The scientist-turned-entrepreneur who hopes his Norfolk-made invention can improve medical research worldwide
- Credit: Ian Burt
The nucleus of the idea is simple – but it's one that Dr Simon Stafford hopes he can sell around the world.
His modifications to a commonplace piece of lab equipment were born of 20 years of frustration at what he saw as a substandard design which he worried was leading to inefficient research and misleading results.
Having patented his designs, his company Oxley Hughes – a combination of his grandmothers' maiden names – is forging links with suppliers as it jostles for a slice of a global scientific equipment market whose value is measured in the tens of billions.
'One of my strengths has always been in refining processes and methods,' said Dr Stafford.
'I believe in Ockham's Razor – don't go for a complex design when there's a simple one. And no one had addressed the microplate for 30 years.'
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In experiments, he would use microplates – plastic trays containing 96 small wells, each containing a sample of cells to which solutions or treatments are applied with an eight-tipped pipette.
Dr Stafford's design is a subtle modification, with a guiding channel running down the side of each of the 96 wells. Not only does it guide the pipette for the scientist adding or removing solution, who may perform the chore hundreds of times a day, but a ridge at the bottom also keeps its sharp tip away from the delicate sample of live cells at the base.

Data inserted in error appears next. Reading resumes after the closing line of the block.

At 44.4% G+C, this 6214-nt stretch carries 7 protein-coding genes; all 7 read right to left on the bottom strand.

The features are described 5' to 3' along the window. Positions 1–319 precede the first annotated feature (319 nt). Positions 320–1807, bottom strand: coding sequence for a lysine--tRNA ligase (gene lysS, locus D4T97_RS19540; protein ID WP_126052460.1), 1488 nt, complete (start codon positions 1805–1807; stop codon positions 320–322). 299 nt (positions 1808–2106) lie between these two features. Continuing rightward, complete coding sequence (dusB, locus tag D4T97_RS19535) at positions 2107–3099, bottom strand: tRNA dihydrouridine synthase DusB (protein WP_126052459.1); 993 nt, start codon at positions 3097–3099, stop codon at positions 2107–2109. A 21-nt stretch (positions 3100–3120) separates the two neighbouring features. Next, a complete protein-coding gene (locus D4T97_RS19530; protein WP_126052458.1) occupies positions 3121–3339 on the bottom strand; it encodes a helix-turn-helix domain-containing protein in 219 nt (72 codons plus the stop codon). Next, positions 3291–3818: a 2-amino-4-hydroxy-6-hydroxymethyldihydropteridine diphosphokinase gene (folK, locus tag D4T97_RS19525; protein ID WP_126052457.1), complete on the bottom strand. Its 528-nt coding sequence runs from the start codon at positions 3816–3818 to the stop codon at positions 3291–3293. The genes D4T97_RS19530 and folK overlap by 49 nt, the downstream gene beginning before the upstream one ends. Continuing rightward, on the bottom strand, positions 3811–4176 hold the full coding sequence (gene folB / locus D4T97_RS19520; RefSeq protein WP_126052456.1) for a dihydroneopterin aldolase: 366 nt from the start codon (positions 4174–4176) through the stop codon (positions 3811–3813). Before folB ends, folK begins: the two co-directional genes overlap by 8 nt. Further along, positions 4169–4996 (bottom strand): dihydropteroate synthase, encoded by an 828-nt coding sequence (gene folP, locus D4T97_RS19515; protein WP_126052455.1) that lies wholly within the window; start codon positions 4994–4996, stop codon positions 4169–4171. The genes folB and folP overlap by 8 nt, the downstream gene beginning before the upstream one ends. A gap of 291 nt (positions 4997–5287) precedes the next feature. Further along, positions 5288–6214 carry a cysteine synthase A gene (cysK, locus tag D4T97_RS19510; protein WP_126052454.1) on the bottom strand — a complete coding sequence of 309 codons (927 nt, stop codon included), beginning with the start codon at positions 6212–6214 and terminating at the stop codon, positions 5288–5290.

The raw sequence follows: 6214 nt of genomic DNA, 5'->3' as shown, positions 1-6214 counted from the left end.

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'It's about how you put your science in the plates, and how you apply the solutions,' said Dr Stafford, 46.
'You might put cancer cells in the wells – think of them like an onion skin. Imagine what would happen if you scratched that.
'During the experiment, you might let the cells take up the drug and then come back and see if there's cell death. But if there is cell death, it might not be down to the drug but because you have washed them away or scratched them away during the work,' he said.
'My design means better results and more confidence in those results, which means fewer repeats, less time wasted and lower costs.'
Dr Stafford, who has worked in cancer and diabetes research, described his advances as 'enabling technology'.
'This will enable scientists and companies to make their products better and to make their science better,' he said.
Red Lodge-based Oxley Hughes has been working with manufacturer Bowles and Walker in Watton, which also has a stake in the Future50 business, so that thousands can be produced at short notice as demand grows.
Having only gone full-time in February, it remains early days for the company, but Dr Stafford has high hopes as he seeks investment, and says he has had interest from global distributors, as well as early orders from universities.
And he said he was enjoying his transition from scientist to entrepreneur.
'You have to have the idea and to believe in it, and to have the drive to make it work. Because I have the scientific background, I know that it works and the evaluations show that. I hope it'll make money, but also enable better science.
'I want Oxley Hughes to be a major employer,' he said. 'We're working with Bowles and Walker because they've been here a long time – that's what I want too.'
Oxley Hughes is a member of the Future50, a collection of Norfolk and Suffolk's most dynamic and forward-thinking companies.